Ecuador isn’t a travel destination for the indecisive; from the Galapagos Islands to volcanic mountains, you’ll have a hard time deciding what to do first. Whether you’re an eco-friendly traveller looking to explore a tropical cloud forest or an adventurous spirit with a penchant for mountaineering, you’ll love the diverse landscapes and wildlife that Ecuador has to offer.
Ecuador travel resources
Ecuador is an Andean country in the northwestern corner of South America. In addition to being bordered by the Pacific Ocean, the country shares borders with Colombia and Peru. While Ecuador is famous for the Galapagos Islands, they are actually around 1000km away from the mainland, so visitors need to budget for the cost of a flight to the islands, the $100 park entrance fee, and the cost of booking a licensed tour boat to get around.
From the beaches to the mountains, Ecuador is an extremely diverse country for its size. The western coastline includes the laid-back beach cities of Atacames, Salinas, and Montañita, where you can experience everything from banana boats to whale-watching.
In the Amazon, you can mountain-bike around dormant volcanoes and spot howler monkeys and exotic fauna. Also of note are major cities Quito and Cuenca, both UNESCO World Heritage Sites.
City focus: Quito
At 9,200 feet above sea level, Quito is the capital city of Ecuador, and the highest legal capital city in the world, ahead of La Paz, Bolivia and Bogotá, Colombia. Some travellers notice the altitude as soon as they start huffing and puffing up a flight of stairs, while others are hardly affected by it at all.
The country’s name comes from its proximity to the Equator; Quito is about 25km south of the equatorial line. A short taxi ride from the city centre will take you to La Mitad del Mundo (The Middle of the World), where you can walk the line between the northern and southern hemispheres.Read more about how to help, and volunteer in Quito
Getting to and from EcuadorMost international travellers fly into Quito Airport, but there are also some international flights into Guayaquil. LAN and TAME run the most frequent flights in and out of the country. All passengers leaving the country through an airport have to pay a US$25 exit fee.
Upon entering the country, you’ll need a valid passport, and customs will issue citizens from most countries a 90-day tourist visa. Longer visas may be obtained in advance for studying abroad, volunteering, or religious travel; you can arrange these visas through your embassy or through an internal group such as a study abroad program or nonprofit organisation that welcomes international volunteers.
Some travellers arriving by boat choose to dock at Salinas, but otherwise very few cruise ships come in along the coast.
Bussing over the border of Ecuador and Colombia is not recommended for safety reasons; it’s more expensive but definitely worth buying a flight from Colombia if you can. Bussing into Ecuador from Peru is a little less dangerous, but the terrain along the mountains is rough. You’ll probably be on the bus for a day or more, depending on your destination. The bus trip from Lima to Quito takes about 30 hours.
Getting around Ecuador
For in-country travel, travelling by bus is the most popular and affordable option. You’ll need to keep your passport with you, as there are periodic security checkpoints. Avoid night buses if possible. There are stations in Quito, Guayaquil, and Cuenca, but you can find smaller, more infrequent buses virtually anywhere there are roads. Because the country is so small, most destinations are within a day’s drive; from Quito to the beach town of Montanita, for example, is 15 hours.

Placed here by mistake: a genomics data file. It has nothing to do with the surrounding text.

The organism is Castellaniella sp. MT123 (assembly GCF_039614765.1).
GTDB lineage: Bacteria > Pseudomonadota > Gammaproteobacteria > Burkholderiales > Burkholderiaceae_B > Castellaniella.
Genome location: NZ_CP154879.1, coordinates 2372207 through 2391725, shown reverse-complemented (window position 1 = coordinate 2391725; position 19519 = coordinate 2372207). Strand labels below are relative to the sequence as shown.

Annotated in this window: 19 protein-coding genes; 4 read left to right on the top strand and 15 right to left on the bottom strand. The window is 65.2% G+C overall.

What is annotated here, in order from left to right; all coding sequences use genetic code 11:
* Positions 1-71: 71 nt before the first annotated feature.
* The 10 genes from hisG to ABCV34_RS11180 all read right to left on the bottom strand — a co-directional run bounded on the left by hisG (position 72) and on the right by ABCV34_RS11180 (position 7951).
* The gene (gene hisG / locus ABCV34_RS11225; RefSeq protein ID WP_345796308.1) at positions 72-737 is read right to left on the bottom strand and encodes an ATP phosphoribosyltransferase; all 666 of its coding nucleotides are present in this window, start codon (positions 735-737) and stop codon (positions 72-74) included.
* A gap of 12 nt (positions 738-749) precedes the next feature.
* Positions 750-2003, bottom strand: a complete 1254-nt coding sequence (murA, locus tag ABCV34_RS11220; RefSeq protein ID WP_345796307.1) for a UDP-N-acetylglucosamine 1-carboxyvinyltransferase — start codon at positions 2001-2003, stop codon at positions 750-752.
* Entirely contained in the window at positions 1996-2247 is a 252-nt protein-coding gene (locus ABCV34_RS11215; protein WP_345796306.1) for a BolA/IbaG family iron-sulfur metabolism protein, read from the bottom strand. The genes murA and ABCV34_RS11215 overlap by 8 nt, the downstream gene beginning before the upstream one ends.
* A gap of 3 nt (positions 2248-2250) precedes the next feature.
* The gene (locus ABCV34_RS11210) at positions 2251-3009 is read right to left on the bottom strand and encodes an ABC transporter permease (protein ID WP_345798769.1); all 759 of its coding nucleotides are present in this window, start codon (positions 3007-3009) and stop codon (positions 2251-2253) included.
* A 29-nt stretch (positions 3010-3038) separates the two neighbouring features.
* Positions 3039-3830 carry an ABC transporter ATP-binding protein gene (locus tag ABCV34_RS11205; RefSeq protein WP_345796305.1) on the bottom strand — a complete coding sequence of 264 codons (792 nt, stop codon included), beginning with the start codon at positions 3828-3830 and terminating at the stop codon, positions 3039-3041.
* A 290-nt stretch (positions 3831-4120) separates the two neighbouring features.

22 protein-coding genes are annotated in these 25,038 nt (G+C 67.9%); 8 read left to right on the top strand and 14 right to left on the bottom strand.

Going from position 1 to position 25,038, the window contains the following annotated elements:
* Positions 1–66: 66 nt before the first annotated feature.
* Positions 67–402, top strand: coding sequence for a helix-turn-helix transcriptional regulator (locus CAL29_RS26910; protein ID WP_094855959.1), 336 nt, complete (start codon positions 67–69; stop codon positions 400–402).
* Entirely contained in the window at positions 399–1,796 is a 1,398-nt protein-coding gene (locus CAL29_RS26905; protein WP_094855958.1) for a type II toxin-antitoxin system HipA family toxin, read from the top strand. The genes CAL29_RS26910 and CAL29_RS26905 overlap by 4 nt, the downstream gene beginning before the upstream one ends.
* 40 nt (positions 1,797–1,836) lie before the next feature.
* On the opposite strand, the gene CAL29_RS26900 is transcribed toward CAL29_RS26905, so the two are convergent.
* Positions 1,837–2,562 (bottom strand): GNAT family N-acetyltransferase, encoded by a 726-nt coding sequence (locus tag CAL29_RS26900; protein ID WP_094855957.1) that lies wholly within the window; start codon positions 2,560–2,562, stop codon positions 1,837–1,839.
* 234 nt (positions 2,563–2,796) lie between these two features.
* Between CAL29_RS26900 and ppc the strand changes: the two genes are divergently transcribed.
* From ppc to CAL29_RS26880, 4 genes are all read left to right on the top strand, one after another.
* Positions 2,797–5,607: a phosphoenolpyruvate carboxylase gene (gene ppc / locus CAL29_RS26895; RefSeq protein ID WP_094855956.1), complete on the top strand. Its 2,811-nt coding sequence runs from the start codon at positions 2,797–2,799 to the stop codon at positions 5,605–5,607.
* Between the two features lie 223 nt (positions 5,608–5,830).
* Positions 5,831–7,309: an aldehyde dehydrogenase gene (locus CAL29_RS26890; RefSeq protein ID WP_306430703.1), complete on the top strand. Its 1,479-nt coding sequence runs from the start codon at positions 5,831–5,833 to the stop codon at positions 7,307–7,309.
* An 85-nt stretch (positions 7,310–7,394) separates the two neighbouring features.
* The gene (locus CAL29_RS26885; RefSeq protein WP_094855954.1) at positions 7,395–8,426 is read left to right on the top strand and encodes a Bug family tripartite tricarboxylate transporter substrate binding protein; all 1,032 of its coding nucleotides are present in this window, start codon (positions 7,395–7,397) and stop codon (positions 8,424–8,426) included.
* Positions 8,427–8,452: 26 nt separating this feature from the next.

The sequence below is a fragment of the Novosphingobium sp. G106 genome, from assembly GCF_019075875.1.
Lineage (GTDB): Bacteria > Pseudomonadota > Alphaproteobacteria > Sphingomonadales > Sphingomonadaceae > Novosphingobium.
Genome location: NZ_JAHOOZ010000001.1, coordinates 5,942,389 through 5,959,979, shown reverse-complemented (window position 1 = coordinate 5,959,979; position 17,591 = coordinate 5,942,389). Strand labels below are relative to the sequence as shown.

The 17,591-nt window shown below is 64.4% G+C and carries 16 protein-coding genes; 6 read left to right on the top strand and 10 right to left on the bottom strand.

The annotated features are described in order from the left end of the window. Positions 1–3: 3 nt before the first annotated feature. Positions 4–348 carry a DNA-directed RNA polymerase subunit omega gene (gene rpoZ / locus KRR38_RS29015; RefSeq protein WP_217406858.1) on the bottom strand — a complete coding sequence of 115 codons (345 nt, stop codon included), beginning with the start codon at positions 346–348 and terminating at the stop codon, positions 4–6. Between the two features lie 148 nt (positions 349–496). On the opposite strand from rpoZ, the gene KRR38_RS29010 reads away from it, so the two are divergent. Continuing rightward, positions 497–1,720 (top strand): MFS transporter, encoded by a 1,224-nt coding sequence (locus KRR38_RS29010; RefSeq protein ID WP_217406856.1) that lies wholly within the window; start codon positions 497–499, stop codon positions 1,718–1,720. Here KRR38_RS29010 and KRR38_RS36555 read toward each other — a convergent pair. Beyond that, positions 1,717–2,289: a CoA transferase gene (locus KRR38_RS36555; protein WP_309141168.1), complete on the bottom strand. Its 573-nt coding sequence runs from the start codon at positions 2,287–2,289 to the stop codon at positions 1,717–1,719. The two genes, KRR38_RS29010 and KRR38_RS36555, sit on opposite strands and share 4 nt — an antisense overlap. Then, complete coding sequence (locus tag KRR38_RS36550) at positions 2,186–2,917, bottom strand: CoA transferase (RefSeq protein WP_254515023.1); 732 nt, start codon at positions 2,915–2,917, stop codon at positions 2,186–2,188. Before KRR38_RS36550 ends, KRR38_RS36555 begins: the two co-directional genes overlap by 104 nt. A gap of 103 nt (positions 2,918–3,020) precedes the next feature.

There are only a few train routes still in operation. The most popular one travels from Riobamba to Alausi, where travellers are treated to a steep descent down the Nariz del Diablo (Devil’s Nose).
Another train runs from the capital city of Quito to the Cotopaxi volcano; this train is only in service during the weekends.
Car and camper rental
Cars are not a popular form of transportation for travellers, but major companies like Budget and Avis have offices in the cities.
If you rent a car, don’t count on smooth roads. Many rural areas have dirt paths for roads and even the cities (such as the historical centre of Quito) have cobblestone streets.
To visit the Galapagos Islands, you can fly from Guayaquil or Quito.
Top 10 things to do in Ecuador
- Stroll through La Ronda. Sample canelazo (spiked cider) and enjoy live music as you explore this cobblestone street in the historical centre of Quito.
- Explore the Amazon jungle. Stay in a jungle lodge and meet shamans, indigenous tribes, giant butterflies and howler monkeys all in one day.
- Party in La Mariscal. Go out on the town in the tourist section of Quito, and choose from dozens of colourful nightclubs, pubs, and bars.
- Admire art in Parque El Ejido. Peruse original artwork in this urban park that transforms into an open-air art gallery on Saturdays.
- Straddle the equator at La Mitad del Mundo. Walk along the equatorial line and straddle the northern and southern hemispheres.
- Find adventure at Cotopaxi National Park. Rock-climb, hike, or go mountain biking around a 20,000-foot volcanic mountain.
- Relax in the hot springs of Baños. Swim in thermal springs and relax in natural minerals that are rumoured to have healing powers.
- Soak up the sun in Atacames. Go whale-watching, take a nap in a hammock, and try the many happy-hour specials.
- Go shopping in Otavalo. Shop for souvenirs in this indigenous market full of traditional arts and crafts.
- Discover the wonders of the Galapagos. Spot fur seals, blue-footed boobies, and giant iguanas on an exotic Galapagos cruise.
This page by Hope Nardini.